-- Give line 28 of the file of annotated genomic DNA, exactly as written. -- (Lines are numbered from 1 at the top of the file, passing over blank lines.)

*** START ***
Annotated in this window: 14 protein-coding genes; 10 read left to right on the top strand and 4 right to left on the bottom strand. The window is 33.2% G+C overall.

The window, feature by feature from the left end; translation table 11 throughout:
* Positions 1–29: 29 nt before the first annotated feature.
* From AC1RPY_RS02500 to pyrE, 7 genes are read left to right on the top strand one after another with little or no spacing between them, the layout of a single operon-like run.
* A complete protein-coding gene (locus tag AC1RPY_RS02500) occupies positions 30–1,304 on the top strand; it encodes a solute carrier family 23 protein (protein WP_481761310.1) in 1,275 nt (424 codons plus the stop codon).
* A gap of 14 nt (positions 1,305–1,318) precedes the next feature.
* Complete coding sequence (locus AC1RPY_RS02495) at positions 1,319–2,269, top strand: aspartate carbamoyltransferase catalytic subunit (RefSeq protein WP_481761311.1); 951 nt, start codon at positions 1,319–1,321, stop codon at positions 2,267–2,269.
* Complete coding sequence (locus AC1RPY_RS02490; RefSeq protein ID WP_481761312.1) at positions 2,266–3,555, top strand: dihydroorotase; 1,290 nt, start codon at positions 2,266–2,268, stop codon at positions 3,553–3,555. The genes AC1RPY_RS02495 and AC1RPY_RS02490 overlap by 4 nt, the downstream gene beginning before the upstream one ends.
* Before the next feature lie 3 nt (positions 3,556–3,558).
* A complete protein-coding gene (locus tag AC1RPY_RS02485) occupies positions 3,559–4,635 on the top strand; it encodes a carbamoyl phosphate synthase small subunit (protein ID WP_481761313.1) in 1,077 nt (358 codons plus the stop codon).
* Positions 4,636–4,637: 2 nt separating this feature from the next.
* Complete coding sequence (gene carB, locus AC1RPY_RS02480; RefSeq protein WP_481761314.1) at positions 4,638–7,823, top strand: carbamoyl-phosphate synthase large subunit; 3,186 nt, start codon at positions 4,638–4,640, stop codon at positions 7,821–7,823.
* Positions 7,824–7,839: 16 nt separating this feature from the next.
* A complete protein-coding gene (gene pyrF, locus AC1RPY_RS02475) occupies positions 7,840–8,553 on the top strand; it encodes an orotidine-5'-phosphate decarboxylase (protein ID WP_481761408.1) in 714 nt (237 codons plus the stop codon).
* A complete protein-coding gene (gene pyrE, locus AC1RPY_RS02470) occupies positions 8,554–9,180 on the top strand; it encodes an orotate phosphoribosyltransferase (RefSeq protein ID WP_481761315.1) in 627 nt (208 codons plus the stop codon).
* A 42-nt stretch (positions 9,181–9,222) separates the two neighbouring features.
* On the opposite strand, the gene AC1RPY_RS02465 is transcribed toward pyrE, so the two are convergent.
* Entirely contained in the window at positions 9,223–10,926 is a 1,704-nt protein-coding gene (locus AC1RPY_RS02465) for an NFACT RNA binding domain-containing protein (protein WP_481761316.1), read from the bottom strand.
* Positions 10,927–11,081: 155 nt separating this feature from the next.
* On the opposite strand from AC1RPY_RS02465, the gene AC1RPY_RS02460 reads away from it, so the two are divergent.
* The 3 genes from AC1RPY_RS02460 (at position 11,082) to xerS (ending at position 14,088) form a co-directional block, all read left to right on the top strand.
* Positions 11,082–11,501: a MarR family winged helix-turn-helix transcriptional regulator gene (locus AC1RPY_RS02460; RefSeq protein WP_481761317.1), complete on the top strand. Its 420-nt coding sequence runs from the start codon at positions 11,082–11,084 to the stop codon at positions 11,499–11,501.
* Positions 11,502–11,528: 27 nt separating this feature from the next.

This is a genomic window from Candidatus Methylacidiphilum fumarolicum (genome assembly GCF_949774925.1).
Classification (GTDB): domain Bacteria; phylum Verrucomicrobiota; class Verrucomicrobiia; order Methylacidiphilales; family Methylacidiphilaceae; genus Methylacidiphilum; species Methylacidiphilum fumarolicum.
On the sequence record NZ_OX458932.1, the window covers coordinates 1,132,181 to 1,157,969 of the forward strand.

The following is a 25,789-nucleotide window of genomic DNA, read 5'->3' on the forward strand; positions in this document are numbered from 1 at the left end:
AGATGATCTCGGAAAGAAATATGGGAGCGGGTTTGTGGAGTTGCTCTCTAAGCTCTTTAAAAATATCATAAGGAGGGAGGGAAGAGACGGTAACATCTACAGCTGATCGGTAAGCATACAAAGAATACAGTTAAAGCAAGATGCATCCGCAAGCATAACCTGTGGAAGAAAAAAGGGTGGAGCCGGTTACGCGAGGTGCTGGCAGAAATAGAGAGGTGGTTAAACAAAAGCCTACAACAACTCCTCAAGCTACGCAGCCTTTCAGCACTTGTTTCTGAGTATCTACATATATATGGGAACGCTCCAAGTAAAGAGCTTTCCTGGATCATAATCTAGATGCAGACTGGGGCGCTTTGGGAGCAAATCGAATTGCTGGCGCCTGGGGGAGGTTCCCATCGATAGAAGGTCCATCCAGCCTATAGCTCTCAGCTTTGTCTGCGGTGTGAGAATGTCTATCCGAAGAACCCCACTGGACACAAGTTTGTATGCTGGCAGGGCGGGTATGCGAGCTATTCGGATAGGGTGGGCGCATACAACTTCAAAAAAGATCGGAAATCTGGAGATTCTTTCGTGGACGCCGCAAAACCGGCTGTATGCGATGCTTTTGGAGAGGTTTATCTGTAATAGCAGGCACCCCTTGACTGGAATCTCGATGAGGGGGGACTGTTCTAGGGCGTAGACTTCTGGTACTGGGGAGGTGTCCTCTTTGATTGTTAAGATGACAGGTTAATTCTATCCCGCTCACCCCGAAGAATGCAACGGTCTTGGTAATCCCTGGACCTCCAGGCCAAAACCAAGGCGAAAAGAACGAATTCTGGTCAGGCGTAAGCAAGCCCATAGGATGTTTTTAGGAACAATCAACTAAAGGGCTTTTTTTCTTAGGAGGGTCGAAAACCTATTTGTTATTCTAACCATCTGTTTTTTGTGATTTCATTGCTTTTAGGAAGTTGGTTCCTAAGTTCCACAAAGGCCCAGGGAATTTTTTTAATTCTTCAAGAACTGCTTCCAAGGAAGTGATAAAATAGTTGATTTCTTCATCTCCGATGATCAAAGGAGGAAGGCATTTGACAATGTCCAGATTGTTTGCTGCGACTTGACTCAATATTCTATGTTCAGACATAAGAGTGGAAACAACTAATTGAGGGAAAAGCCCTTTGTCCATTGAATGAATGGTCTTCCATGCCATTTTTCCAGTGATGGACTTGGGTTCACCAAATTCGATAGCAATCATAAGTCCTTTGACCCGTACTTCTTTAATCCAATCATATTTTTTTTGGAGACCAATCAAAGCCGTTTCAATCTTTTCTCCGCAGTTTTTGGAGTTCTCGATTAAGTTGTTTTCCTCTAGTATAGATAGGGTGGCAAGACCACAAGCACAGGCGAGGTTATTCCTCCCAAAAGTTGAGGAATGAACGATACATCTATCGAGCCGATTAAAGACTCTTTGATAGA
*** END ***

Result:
AGATGATCTCGGAAAGAAATATGGGAGCGGGTTTGTGGAGTTGCTCTCTAAGCTCTTTAAAAATATCATAAGGAGGGAGGGAAGAGACGGTAACATCTACAGCTGATCGGTAAGCATACAAAGAATACAGTTAAAGCAAGATGCATCCGCAAGCATAACCTGTGGAAGAAAAAAGGGTGGAGCCGGTTACGCGAGGTGCTGGCAGAAATAGAGAGGTGGTTAAACAAAAGCCTACAACAACTCCTCAAGCTACGCAGCCTTTCAGCACTTGTTTCTGAGTATCTACATATATATGGGAACGCTCCAAGTAAAGAGCTTTCCTGGATCATAATCTAGATGCAGACTGGGGCGCTTTGGGAGCAAATCGAATTGCTGGCGCCTGGGGGAGGTTCCCATCGATAGAAGGTCCATCCAGCCTATAGCTCTCAGCTTTGTCTGCGGTGTGAGAATGTCTATCCGAAGAACCCCACTGGACACAAGTTTGTATGCTGGCAGGGCGGGTATGCGAGCTATTCGGATAGGGTGGGCGCATACAACTTCAAAAAAGATCGGAAATCTGGAGATTCTTTCGTGGACGCCGCAAAACCGGCTGTATGCGATGCTTTTGGAGAGGTTTATCTGTAATAGCAGGCACCCCTTGACTGGAATCTCGATGAGGGGGGACTGTTCTAGGGCGTAGACTTCTGGTACTGGGGAGGTGTCCTCTTTGATTGTTAAGATGACAGGTTAATTCTATCCCGCTCACCCCGAAGAATGCAACGGTCTTGGTAATCCCTGGACCTCCAGGCCAAAACCAAGGCGAAAAGAACGAATTCTGGTCAGGCGTAAGCAAGCCCATAGGATGTTTTTAGGAACAATCAACTAAAGGGCTTTTTTTCTTAGGAGGGTCGAAAACCTATTTGTTATTCTAACCATCTGTTTTTTGTGATTTCATTGCTTTTAGGAAGTTGGTTCCTAAGTTCCACAAAGGCCCAGGGAATTTTTTTAATTCTTCAAGAACTGCTTCCAAGGAAGTGATAAAATAGTTGATTTCTTCATCTCCGATGATCAAAGGAGGAAGGCATTTGACAATGTCCAGATTGTTTGCTGCGACTTGACTCAATATTCTATGTTCAGACATAAGAGTGGAAACAACTAATTGAGGGAAAAGCCCTTTGTCCATTGAATGAATGGTCTTCCATGCCATTTTTCCAGTGATGGACTTGGGTTCACCAAATTCGATAGCAATCATAAGTCCTTTGACCCGTACTTCTTTAATCCAATCATATTTTTTTTGGAGACCAATCAAAGCCGTTTCAATCTTTTCTCCGCAGTTTTTGGAGTTCTCGATTAAGTTGTTTTCCTCTAGTATAGATAGGGTGGCAAGACCACAAGCACAGGCGAGGTTATTCCTCCCAAAAGTTGAGGAATGAACGATACATCTATCGAGCCGATTAAAGACTCTTTGATAGA